When it comes to high-ISO performance, digital camera technology has taken photography to a place that was impossible or nearly impossible not very many years ago. What used to be a fast film-speed is now just another ISO that looks like all the others.
I started photography in the age of film, and I studied film photography in college. It makes me sound old, but I remember when my high-ISO option was ISO 400 film! And if I was feeling daring, I might push-process that film to ISO 800 or (gasp!) ISO 1600 on a rare occasion. Only a couple of times did I dare try ISO 3200, and the results were super grainy.
Nowadays ISO 400 seems closer to base-ISO than what most would consider high-ISO. Even ISO 1600 doesn’t seem all that high. Photographers routinely use ISO 3200 and higher. If you told me 20 years ago that this was going to be the case in the future, I probably wouldn’t have believed you.
All of this is truly amazing, and I wanted to lay out this context, because it’s easy to forget just how far this has come. Any camera that is capable of great results at ISO 1600 and higher is something that we should marvel at! And pretty much all cameras available today are capable of this.
The Fujifilm X100F, which has a 24-megapixel APS-C X-Trans III sensor, is capable of producing excellent high-ISO results well above ISO 1600. One reason for this is that there are more green sensor elements than a traditional Bayer sensor (55% vs. 50%). Luminosity information comes from green (while red and blue are for color information), so X-Trans cameras have a little more high-ISO headroom.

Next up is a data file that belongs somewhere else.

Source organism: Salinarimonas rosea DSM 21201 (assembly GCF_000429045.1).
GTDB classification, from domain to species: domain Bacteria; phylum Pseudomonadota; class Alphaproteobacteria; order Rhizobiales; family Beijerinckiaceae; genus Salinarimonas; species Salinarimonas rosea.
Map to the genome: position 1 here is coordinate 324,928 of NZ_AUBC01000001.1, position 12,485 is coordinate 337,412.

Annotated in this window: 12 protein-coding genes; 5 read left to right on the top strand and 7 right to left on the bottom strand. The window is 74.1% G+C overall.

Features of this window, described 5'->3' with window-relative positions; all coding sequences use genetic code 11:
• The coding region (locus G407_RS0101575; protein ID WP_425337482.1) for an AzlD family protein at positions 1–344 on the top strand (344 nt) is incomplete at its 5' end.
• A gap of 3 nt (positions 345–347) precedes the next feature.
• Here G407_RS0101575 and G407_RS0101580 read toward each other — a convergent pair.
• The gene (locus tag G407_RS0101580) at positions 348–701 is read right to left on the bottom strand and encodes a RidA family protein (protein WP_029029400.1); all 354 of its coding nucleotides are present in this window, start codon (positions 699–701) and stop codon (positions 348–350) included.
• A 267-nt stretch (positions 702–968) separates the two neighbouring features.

I have found that there is no practical discernible difference between ISO 200 (which is the base ISO) and ISO 800 on the X100F. There is a small increase in digital noise with each ISO stop increase above ISO 800; however, ISO 3200 is difficult to distinguish from ISO 800 (or ISO 200 for that matter) without a side-by-side comparison. ISO 6400 still appears great, but by this point the noise has become a little more obvious. ISO 12800 is a bit on the noisy side and noticeably softer, but it still looks good and I have no hesitation using it when I need to.
Interestingly enough, ISO 12800 on the X100F reminds me a lot of ISO 1600 on my first DSLR from a decade ago. One of the biggest improvements in digital camera technology over the last ten years has been high-ISO performance.
There are cameras that go well beyond the ISO 12800 practical high-ISO limit of the X100F. But the high-ISO performance of this Fujifilm camera is truly amazing, all things considered. Ten years ago it would have seemed impractical and twenty years ago it would have seemed impossible. Yet here we are today, with good looking ISO 12800 right at our fingertips!
I’m sure camera makers will continue to improve high-ISO performance throughout the coming years and decades. People will scoff that you could “only” get good results through ISO 12800 on the X100F. So what? You use what you have to the best of your ability and don’t worry about the rest. Do you think it really matters in the long run if you can’t shoot at ISO 25600 or ISO 51200? I’m personally happy to get good results above ISO 400, which wasn’t always an easy task in the days of film photography.
The photographs in this article were captured using the Fujifilm X100F. All are out-of-camera JPEGs using Acros or Classic Chrome. The camera can add faux film grain (Acros does this automatically, while Classic Chrome is either toggled on or off), and all of these have grain in additional to the digital noise.